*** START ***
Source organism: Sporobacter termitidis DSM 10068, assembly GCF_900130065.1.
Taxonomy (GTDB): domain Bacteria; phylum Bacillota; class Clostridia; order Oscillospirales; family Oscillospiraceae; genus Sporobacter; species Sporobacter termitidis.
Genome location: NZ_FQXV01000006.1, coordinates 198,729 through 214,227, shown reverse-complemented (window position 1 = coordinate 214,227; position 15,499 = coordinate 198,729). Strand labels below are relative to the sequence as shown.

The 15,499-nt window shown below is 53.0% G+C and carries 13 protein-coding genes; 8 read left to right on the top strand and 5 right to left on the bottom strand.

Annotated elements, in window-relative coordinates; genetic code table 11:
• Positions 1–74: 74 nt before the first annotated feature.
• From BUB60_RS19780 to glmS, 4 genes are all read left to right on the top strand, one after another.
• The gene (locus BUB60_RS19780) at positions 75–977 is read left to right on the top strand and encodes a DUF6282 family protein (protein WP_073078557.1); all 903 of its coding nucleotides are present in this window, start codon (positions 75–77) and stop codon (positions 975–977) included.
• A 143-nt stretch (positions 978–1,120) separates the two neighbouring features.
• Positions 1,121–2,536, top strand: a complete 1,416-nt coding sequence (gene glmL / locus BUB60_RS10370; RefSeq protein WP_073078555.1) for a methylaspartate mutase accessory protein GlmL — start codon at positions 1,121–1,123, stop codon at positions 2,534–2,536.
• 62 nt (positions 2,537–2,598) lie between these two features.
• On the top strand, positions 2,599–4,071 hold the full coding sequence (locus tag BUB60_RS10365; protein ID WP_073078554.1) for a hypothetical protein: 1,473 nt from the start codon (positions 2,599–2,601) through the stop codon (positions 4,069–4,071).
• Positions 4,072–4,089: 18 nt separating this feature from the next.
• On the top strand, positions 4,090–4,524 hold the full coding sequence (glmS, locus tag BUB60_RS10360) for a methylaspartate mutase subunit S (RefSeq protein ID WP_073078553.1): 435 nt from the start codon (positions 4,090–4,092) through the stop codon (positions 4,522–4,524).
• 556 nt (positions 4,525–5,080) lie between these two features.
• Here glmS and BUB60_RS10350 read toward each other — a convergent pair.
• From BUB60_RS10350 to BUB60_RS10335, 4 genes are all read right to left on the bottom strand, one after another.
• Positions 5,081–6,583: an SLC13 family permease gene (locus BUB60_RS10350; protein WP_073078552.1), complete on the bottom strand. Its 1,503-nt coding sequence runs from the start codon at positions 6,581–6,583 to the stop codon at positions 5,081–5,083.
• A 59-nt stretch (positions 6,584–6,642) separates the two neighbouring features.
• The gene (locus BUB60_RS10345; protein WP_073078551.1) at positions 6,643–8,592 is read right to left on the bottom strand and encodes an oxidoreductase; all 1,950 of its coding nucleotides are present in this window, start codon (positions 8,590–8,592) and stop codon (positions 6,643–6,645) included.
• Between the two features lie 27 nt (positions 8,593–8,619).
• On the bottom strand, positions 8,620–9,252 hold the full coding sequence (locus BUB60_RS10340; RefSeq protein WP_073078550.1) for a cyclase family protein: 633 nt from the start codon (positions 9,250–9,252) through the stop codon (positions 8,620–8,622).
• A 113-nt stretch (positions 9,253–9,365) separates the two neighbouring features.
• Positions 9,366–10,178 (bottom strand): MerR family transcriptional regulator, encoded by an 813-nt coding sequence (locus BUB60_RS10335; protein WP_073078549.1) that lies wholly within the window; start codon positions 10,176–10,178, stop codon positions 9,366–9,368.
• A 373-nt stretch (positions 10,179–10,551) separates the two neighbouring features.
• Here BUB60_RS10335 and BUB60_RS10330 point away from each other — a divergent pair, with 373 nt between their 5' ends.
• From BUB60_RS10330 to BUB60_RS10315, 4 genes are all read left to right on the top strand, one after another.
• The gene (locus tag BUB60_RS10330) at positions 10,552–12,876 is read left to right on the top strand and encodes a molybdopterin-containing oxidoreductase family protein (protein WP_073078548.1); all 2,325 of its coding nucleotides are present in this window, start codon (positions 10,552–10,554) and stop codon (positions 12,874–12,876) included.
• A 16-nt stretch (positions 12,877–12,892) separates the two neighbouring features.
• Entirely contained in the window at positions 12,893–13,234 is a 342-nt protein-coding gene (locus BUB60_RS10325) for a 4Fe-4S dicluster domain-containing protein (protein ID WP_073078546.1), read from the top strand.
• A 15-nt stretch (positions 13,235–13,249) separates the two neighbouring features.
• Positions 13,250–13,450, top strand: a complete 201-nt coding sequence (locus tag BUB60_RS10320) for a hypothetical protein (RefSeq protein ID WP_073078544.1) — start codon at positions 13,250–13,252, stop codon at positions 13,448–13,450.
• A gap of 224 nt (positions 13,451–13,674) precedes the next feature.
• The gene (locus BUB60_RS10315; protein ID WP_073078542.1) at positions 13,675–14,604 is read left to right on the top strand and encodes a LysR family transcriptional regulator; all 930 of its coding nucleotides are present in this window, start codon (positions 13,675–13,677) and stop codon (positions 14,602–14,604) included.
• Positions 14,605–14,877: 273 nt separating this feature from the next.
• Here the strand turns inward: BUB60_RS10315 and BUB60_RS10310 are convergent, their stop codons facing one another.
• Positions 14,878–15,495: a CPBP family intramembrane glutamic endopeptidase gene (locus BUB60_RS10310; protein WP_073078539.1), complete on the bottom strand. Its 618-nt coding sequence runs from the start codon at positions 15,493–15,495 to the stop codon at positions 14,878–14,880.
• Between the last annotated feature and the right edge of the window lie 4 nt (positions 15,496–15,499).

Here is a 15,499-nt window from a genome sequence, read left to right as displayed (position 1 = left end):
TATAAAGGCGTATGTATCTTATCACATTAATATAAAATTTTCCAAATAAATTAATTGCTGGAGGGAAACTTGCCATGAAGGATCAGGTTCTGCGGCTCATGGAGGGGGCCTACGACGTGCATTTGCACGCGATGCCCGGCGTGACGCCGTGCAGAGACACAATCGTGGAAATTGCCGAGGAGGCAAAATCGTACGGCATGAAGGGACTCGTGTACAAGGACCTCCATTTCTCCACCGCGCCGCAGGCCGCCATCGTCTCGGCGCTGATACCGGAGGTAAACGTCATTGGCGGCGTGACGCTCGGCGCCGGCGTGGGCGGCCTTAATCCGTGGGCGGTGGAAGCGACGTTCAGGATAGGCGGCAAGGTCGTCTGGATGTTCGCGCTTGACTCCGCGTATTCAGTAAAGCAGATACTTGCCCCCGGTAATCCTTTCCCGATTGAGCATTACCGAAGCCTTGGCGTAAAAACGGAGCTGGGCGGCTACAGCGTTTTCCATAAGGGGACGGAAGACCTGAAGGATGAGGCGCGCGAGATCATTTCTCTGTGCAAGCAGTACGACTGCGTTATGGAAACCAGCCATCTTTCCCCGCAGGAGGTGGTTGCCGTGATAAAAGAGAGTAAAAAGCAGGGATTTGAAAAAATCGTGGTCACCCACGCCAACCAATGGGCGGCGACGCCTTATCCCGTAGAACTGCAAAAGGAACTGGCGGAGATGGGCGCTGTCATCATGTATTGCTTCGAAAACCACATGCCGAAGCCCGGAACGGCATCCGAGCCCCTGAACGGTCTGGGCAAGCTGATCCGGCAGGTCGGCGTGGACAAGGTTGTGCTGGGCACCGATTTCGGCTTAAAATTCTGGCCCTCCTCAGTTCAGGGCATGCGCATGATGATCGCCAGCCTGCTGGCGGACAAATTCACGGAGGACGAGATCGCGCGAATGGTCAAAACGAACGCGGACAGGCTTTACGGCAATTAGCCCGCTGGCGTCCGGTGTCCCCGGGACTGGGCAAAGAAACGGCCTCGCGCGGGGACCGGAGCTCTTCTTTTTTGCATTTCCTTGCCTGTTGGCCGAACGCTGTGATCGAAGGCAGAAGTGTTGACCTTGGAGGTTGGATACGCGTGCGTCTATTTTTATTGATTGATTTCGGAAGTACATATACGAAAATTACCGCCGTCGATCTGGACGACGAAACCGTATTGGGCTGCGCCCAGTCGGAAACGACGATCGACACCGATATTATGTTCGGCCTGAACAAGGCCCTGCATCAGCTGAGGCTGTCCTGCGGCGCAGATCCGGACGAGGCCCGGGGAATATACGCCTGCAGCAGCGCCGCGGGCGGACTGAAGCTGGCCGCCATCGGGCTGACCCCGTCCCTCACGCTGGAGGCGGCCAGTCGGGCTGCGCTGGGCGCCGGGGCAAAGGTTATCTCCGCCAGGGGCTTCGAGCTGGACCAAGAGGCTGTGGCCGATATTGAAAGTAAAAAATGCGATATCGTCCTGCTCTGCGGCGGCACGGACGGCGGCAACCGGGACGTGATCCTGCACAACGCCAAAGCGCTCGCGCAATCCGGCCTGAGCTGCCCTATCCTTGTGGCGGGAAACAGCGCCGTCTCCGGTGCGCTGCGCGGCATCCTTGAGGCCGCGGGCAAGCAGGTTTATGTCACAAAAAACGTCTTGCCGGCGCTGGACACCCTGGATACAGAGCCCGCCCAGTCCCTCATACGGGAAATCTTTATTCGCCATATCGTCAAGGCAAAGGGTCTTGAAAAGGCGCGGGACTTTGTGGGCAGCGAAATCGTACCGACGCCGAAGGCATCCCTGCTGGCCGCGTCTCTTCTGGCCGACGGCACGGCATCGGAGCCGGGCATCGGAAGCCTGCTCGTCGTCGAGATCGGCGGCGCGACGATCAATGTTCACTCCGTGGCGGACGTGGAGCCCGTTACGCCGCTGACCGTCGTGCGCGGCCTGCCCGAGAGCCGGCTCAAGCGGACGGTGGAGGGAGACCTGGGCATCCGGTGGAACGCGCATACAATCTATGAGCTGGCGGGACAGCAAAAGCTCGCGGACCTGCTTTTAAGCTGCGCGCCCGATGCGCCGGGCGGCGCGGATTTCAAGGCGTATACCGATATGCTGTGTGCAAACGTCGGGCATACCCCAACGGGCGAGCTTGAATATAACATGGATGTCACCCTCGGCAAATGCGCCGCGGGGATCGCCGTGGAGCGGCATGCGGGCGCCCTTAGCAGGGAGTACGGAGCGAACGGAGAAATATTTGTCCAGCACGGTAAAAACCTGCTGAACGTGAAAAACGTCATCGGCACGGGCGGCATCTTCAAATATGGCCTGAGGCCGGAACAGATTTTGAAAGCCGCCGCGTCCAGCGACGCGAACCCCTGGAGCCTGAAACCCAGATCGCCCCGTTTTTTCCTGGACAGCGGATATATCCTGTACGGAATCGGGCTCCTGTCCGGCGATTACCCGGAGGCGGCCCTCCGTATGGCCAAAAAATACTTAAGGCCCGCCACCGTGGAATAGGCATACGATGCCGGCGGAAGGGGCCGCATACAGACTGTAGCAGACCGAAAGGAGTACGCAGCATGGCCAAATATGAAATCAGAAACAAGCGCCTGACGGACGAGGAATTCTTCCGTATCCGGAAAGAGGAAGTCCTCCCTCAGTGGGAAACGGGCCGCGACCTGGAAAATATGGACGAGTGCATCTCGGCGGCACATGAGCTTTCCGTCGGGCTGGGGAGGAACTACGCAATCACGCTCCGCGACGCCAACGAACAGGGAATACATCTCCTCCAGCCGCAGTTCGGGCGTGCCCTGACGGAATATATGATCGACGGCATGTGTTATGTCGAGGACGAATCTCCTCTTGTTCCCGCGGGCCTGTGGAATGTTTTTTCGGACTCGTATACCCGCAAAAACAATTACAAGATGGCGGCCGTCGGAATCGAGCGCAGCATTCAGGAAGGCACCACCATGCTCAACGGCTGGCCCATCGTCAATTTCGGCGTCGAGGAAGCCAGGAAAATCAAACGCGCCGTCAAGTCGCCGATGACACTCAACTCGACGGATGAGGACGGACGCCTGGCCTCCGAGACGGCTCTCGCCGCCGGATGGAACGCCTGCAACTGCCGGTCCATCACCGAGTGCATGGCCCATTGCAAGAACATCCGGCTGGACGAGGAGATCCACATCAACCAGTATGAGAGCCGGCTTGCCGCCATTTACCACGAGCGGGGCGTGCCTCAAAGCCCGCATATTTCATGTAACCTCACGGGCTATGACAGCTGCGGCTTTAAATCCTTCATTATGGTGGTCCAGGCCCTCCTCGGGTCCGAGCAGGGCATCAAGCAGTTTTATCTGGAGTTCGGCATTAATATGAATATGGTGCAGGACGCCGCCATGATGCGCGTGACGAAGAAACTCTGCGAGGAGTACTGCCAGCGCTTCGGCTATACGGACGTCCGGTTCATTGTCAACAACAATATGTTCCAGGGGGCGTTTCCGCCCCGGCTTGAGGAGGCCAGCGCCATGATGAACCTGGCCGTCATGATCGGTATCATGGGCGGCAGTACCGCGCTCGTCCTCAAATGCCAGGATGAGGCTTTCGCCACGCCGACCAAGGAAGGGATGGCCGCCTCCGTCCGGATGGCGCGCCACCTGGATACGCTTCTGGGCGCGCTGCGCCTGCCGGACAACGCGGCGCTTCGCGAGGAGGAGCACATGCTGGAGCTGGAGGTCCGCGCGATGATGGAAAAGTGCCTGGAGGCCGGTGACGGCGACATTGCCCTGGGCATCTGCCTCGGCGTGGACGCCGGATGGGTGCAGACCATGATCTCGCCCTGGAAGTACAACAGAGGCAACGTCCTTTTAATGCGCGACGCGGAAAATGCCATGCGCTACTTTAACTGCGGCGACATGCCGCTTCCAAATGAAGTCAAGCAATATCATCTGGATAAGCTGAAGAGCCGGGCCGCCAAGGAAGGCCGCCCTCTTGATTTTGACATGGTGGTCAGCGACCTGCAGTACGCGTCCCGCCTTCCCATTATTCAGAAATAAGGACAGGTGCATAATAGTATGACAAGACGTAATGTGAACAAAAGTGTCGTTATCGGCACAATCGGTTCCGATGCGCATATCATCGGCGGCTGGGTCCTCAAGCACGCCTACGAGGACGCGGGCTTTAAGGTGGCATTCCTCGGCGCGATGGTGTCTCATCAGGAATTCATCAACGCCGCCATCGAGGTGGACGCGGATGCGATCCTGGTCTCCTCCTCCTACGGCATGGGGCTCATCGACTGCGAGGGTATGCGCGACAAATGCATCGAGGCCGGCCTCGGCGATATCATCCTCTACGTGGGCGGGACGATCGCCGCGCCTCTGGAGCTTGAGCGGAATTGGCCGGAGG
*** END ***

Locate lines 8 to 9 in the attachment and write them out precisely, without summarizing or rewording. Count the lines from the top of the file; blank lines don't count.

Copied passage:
• The gene (locus BUB60_RS19780) at positions 75–977 is read left to right on the top strand and encodes a DUF6282 family protein (protein WP_073078557.1); all 903 of its coding nucleotides are present in this window, start codon (positions 75–77) and stop codon (positions 975–977) included.
• A 143-nt stretch (positions 978–1,120) separates the two neighbouring features.